If You Are Charged With Test Refusal, FIGHT IT!

Posted On August 12, 2010 by Daniel Koewler

The common perception among the public is that "you can't beat a DWI.| We've proved that bit of conventional wisdom as dead wrong, time and time again. However, it's just as frustrating to hear someone claim that they were charged with |test refusal| and that it's all but impossible to win a test refusal case. The average attorney might not be able to win a test refusal case, but we're not average attorneys.

Minnesota is one of only a few states that actually make test refusal a crime. So how do you win a test refusal case? We win by knowing the law, knowing your rights and through experience. We recently convinced an Aitkin county judge to dismiss the test refusal charges against our client, and we did it by following these three simple steps.

Know the Law: Minnesota's Implied Consent Law and criminal test refusal law are confusing and counterintuitive to all but the most experienced attorneys. The average person would be surprised at how many defenses are available to a person who just said |no| when the State attempted to coerce them into submitting to a chemical test.

For example, an officer needs probable cause to arrest you before they can even properly demand that you submit to testing - you can't |refuse| a test that the police had no right to request. And while the police won't tell you this, you actually have the RIGHT to refuse a urine or blood test - without consequences. If you refuse to submit to a blood test, the officer MUST offer you a urine test before you can be charged with refusal. In other words, unless you refuse both a urine and a blood test, you're not guilty of test refusal.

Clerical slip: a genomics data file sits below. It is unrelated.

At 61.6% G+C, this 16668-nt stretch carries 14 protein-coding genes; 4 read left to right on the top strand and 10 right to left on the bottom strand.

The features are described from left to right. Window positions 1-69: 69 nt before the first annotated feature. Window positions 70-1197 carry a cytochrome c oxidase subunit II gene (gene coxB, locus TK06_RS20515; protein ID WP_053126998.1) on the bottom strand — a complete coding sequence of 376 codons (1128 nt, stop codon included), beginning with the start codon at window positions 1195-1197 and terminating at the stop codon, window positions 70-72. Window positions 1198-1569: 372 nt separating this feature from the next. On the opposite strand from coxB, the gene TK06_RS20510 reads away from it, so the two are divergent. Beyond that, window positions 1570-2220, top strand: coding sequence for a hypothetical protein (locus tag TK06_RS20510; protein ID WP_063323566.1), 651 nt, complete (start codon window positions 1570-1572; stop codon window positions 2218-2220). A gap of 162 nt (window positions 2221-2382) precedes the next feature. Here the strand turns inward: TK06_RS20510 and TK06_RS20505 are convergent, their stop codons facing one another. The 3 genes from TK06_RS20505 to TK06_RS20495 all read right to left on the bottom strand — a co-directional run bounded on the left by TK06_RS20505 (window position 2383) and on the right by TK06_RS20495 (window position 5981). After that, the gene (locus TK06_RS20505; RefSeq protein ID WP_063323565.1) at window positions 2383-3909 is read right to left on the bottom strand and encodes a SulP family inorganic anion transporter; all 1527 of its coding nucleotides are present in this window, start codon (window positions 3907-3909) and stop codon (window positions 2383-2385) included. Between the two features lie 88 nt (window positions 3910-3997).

Know your Rights: Everyone in Minnesota has the right to consult with an attorney before deciding whether or not to submit to a test. If your right to counsel is denied by the police, you can't be found guilty of test refusal. You also have the right to |change your mind.| We've successfully defended clients in situations where the officer was too quick to claim that our client |refused,| when in reality our client was ready and willing to submit to testing, and was just nervous.

Rely on Experience: Experience and imagination can get test refusal cases thrown out of court as well. There are powerful arguments to be made that the refusal law violates the basic Constitutional right against self-incrimination, and that the statute itself is so vague and ambiguous (there is no actual, clear cut definition of |refusal| in the criminal context, and civil refusal is also loosely defined) so as to offend the Constitution. Likewise, the Implied Consent advisory that every Minnesota officer reads to every alleged drunk driver actually mis-informs those drivers about the consequences of refusal!

All of these legal strategies can and do result in the dismissal of criminal charges that resulted from an alleged |refusal to test.| If you've been charged with test refusal, don't assume your case is hopeless. There are many defenses available to attorneys who know the law, know your rights, and have the experience to put that knowledge into practice.